AMD FX-4100 Bulldozer
Written by Michael Larabel in Processors on 19 October 2011. Page 7 of 7. 79 Comments

The NAS Parallel Benchmarks from NASA were mixed, but generally the i3-2120 managed to outperform the FX-4100.

CLOMP is used for measuring the OpenMP efficiency on multiple CPU cores. The FX-4100 did quite poorly for being a quad-core part and even came in behind the i3-2120, which is a dual-core CPU with Hyper Threading. The quad-core A8-3850 also was more efficient than the FX-4100.

The AMD FX-4100 is currently carrying a retail price of about $130 USD while the Intel Core i3 2120 is coming in right now at $140 USD. In most of the Linux tests that were carried out, this lower-end Sandy Bridge CPU blew AMD's FX-4100 out of the water. The i3-2120 operates at just 3.3GHz and is a dual-core part with Hyper Threading while the FX-4100 operates at 3.6/3.8GHz and is a true quad-core.

There are possible compiler optimizations for the AMD Bulldozer hardware and also the yet-to-be-merged Bulldozer patch for the Linux kernel, but it's unlikely those changes will yield enough performance improvements to become really competitive with the i3-2120 or other Intel hardware. As soon as the Bulldozer kit arrives from AMD, more Linux benchmarks will be carried out, including looking at these other areas. Until then, you can see how your system stacks up to these Bulldozer, Llano, and Sandy Bridge CPUs by installing the Phoronix Test Suite and then running phoronix-test-suite benchmark 1110171-AR-BULLDOZER86 to facilitate a direct (and fully automated) comparison to the tests shown in this article.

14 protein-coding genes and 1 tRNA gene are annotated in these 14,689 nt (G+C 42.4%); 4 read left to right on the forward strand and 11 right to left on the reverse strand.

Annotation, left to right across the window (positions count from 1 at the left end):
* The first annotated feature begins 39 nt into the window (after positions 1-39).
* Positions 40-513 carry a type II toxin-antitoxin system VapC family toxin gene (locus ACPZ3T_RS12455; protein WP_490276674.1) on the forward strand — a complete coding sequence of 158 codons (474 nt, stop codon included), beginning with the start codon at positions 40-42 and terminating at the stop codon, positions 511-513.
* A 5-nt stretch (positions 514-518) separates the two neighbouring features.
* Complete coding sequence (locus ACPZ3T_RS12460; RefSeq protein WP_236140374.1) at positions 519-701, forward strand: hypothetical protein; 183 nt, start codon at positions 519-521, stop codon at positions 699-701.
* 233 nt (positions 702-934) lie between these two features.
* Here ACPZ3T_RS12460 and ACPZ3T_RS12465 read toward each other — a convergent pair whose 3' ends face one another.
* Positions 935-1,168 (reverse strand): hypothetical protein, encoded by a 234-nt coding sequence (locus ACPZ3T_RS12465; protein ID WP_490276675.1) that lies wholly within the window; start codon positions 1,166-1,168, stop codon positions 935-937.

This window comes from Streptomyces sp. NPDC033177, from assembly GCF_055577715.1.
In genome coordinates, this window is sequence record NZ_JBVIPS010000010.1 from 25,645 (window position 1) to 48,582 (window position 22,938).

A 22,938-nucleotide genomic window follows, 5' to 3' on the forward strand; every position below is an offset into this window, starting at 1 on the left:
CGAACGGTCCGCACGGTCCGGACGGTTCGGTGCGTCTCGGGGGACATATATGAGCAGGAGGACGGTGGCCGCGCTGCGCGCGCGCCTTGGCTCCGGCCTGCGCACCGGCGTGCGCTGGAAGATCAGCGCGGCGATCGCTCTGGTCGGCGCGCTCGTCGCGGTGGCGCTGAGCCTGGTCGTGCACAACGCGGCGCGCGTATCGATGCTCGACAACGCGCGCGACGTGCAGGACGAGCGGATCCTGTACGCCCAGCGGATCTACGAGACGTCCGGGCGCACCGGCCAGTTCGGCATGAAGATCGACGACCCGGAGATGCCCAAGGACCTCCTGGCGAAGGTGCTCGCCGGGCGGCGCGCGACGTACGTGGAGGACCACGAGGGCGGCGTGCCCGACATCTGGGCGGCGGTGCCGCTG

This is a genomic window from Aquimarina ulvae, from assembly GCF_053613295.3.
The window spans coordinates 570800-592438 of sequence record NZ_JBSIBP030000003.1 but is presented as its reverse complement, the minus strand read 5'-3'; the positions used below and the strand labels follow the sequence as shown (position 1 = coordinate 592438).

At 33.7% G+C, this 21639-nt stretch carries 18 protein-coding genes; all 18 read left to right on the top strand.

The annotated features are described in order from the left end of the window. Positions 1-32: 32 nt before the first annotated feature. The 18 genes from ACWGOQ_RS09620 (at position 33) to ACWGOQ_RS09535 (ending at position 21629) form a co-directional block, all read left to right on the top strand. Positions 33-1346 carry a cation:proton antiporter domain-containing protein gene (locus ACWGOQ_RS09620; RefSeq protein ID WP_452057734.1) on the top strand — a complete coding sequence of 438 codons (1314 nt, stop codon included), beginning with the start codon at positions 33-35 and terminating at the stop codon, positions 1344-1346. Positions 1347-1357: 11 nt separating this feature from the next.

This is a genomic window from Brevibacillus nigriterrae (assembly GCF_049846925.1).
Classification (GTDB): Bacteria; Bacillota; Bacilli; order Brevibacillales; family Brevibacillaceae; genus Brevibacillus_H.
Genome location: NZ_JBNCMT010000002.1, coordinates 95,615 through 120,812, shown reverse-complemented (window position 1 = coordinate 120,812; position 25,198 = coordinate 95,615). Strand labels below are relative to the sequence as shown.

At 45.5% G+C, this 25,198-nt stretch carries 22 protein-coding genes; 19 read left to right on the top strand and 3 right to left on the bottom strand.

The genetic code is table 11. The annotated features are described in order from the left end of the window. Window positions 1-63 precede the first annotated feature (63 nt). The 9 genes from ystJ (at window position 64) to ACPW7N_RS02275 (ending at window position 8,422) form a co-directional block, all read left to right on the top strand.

About The Author
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Michael Larabel is the principal author of Phoronix.com and founded the site in 2004 with a focus on enriching the Linux hardware experience. Michael has written more than 10,000 articles covering the state of Linux hardware support, Linux performance, graphics drivers, and other topics. Michael is also the lead developer of the Phoronix Test Suite, Phoromatic, and OpenBenchmarking.org automated benchmarking software. He can be followed via Twitter or contacted via MichaelLarabel.com.


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